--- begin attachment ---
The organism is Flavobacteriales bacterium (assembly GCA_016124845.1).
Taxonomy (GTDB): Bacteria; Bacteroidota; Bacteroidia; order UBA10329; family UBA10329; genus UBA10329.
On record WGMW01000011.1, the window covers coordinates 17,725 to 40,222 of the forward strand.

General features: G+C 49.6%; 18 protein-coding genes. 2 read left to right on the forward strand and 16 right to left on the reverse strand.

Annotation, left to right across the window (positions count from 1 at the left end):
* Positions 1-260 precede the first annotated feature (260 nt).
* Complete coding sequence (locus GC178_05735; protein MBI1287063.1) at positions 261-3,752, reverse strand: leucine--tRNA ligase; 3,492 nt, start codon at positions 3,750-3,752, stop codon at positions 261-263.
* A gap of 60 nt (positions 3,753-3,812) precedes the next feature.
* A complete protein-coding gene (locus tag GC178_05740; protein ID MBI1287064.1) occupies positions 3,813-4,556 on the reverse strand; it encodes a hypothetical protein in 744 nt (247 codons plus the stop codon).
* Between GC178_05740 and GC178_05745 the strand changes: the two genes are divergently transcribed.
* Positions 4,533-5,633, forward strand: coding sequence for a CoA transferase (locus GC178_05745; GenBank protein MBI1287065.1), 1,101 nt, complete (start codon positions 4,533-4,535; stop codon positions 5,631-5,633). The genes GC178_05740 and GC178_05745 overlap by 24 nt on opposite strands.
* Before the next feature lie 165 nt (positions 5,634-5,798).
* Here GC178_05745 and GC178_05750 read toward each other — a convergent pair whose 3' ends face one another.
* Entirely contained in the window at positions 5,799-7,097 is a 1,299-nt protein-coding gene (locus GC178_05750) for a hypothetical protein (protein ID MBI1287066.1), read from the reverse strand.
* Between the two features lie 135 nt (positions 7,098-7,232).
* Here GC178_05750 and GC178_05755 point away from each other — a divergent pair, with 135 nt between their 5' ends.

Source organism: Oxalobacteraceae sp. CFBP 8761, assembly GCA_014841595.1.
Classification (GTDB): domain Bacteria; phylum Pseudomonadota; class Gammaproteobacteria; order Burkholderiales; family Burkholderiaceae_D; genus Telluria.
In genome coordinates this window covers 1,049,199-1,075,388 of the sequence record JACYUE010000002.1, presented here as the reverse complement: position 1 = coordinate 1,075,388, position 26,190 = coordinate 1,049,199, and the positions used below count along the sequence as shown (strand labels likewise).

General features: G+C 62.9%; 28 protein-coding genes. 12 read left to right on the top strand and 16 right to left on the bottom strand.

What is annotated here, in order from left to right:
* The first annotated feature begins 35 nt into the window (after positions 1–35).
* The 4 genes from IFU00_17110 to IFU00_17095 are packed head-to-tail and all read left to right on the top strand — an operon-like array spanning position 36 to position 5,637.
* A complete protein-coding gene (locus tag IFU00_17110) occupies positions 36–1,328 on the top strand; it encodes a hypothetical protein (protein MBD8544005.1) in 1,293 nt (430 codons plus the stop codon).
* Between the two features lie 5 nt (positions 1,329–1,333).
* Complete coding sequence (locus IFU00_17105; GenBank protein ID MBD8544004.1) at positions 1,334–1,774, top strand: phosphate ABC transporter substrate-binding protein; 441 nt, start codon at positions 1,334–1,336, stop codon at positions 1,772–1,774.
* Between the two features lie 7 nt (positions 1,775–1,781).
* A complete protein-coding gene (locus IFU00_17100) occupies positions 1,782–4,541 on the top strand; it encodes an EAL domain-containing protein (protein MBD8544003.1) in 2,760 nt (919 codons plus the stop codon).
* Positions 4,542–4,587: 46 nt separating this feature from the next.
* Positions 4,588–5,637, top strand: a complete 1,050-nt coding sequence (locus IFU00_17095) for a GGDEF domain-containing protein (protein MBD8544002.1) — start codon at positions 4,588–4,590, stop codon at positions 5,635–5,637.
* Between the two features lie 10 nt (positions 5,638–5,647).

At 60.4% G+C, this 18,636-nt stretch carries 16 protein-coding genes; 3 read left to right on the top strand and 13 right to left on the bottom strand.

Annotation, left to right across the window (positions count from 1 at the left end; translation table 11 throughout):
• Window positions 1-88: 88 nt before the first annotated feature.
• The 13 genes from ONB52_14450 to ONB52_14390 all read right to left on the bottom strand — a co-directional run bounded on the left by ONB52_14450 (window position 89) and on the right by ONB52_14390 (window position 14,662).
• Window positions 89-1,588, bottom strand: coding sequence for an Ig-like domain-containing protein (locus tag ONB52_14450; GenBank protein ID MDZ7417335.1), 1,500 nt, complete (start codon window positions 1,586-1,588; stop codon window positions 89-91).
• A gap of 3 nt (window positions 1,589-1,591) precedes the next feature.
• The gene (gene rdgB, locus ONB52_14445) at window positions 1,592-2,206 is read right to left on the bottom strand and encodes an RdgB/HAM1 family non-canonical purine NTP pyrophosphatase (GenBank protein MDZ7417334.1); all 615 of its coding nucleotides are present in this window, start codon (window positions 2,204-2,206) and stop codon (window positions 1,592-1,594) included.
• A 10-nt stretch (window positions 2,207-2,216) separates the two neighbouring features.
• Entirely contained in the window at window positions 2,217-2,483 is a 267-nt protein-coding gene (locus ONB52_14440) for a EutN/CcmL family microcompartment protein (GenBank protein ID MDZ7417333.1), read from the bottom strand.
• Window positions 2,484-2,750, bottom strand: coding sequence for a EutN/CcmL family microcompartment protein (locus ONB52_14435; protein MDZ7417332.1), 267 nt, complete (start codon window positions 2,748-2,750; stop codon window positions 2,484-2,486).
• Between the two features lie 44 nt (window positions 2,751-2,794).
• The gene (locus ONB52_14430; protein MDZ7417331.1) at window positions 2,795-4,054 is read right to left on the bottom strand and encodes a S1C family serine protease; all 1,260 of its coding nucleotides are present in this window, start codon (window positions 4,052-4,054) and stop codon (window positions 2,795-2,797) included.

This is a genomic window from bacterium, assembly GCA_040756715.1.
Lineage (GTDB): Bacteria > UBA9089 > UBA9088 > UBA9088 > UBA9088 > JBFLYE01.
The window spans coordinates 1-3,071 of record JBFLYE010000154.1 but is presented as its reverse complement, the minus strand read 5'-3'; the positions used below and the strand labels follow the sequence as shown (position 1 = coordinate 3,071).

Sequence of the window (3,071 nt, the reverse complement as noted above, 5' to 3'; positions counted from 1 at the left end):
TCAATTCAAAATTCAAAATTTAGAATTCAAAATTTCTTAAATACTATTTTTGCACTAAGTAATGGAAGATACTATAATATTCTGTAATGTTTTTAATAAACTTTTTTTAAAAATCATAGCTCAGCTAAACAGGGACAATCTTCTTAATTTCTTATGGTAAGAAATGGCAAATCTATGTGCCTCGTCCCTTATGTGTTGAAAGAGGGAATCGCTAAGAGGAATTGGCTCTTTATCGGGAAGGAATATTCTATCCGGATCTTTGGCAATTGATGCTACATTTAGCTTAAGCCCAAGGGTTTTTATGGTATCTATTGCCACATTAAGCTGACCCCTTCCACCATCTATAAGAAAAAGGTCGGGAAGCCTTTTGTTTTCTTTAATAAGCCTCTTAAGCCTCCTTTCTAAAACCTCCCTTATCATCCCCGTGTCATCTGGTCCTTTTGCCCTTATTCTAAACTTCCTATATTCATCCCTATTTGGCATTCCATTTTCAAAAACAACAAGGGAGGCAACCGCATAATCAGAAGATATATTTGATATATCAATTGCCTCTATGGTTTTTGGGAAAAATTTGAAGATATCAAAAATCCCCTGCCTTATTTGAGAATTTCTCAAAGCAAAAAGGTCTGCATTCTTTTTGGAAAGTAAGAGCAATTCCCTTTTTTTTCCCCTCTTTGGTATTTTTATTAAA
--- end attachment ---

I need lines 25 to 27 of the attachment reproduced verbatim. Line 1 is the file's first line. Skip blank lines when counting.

* Between the two features lie 5 nt (positions 1,329–1,333).
* Complete coding sequence (locus IFU00_17105; GenBank protein ID MBD8544004.1) at positions 1,334–1,774, top strand: phosphate ABC transporter substrate-binding protein; 441 nt, start codon at positions 1,334–1,336, stop codon at positions 1,772–1,774.
* Between the two features lie 7 nt (positions 1,775–1,781).